Autonomy, Consent and Medical Confidentiality: Patients’ Rights in Argentina

22 Pages Posted: 27 Jul 2017

See all articles by Martin Hevia

Martin Hevia

Universidad Torcuato Di Tella

Daniela Schnidrig

Global Partners Digital

Date Written: 2014

Abstract

This article analyzes the scope of informed consent and professional secrecy in light of the Argentine legal system, case law, and doctrine. We focus on the scope of autonomy in the Argentine legal system and its implications for the exercise of the right to accept or refuse medical treatment. We concentrate on patients’ rights to medical secrecy, and we discuss four questions in light of the Argentine National Constitution, the current legislation, the national case law, and the Inter-American Human Rights System. According to the Argentine National Constitution, do health professionals have a duty to keep patients’ confidential information within their professional relationship? If they do, is it an absolute duty? If that were not the case, what boundaries would be compatible and required by the constitution? Can the professional invoke “public interest” to justify his or her decision to violate professional secrecy?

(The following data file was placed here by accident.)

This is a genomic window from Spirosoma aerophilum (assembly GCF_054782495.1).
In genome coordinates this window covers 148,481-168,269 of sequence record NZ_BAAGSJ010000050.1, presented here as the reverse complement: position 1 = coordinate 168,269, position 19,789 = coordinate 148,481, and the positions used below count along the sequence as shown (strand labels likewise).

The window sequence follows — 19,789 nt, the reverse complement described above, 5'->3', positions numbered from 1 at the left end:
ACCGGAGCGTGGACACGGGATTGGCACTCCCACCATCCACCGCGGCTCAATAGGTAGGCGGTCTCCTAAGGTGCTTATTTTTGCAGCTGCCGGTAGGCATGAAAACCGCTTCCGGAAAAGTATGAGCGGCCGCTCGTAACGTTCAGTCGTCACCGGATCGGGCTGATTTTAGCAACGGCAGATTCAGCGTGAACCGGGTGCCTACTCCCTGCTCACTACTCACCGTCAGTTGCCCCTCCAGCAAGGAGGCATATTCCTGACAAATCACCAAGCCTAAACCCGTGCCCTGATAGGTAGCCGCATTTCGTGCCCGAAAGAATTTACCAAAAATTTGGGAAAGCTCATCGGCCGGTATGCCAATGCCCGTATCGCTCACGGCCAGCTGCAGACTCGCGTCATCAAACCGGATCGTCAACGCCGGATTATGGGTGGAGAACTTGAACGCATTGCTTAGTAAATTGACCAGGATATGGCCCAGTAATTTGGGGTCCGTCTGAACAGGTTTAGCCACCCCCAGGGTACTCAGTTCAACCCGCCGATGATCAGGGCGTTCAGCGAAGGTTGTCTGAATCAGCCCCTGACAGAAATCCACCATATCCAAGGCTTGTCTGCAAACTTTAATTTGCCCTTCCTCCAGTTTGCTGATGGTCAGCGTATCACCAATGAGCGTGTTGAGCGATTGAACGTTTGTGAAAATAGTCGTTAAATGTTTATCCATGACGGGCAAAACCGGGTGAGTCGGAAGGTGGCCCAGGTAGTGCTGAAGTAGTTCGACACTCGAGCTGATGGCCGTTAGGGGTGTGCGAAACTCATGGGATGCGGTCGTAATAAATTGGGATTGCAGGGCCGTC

Keywords: Patients' Rights, Informed Consent, Medical Confidentiality, Constitutional Law

JEL Classification: K30, K32, K10, I18

Suggested Citation

Hevia, Martin and Schnidrig, Daniela, Autonomy, Consent and Medical Confidentiality: Patients’ Rights in Argentina (2014). NAFTA: Law and Business Review of the Americas, Vol. 20, No. 4, 2014. Available at SSRN: https://ssrn.com/abstract=3005344

Martin Hevia (Contact Author)

Universidad Torcuato Di Tella ( email )

Avenida Figueroa Alcorta 7350
Buenos Aires, C1428BCW
Argentina
5411-5169-7185 (Phone)

HOME PAGE: http://www.utdt.edu/ver_contenido.php?id_contenido=4134&id_item_menu=8738

Daniela Schnidrig

Global Partners Digital ( email )

London
United Kingdom

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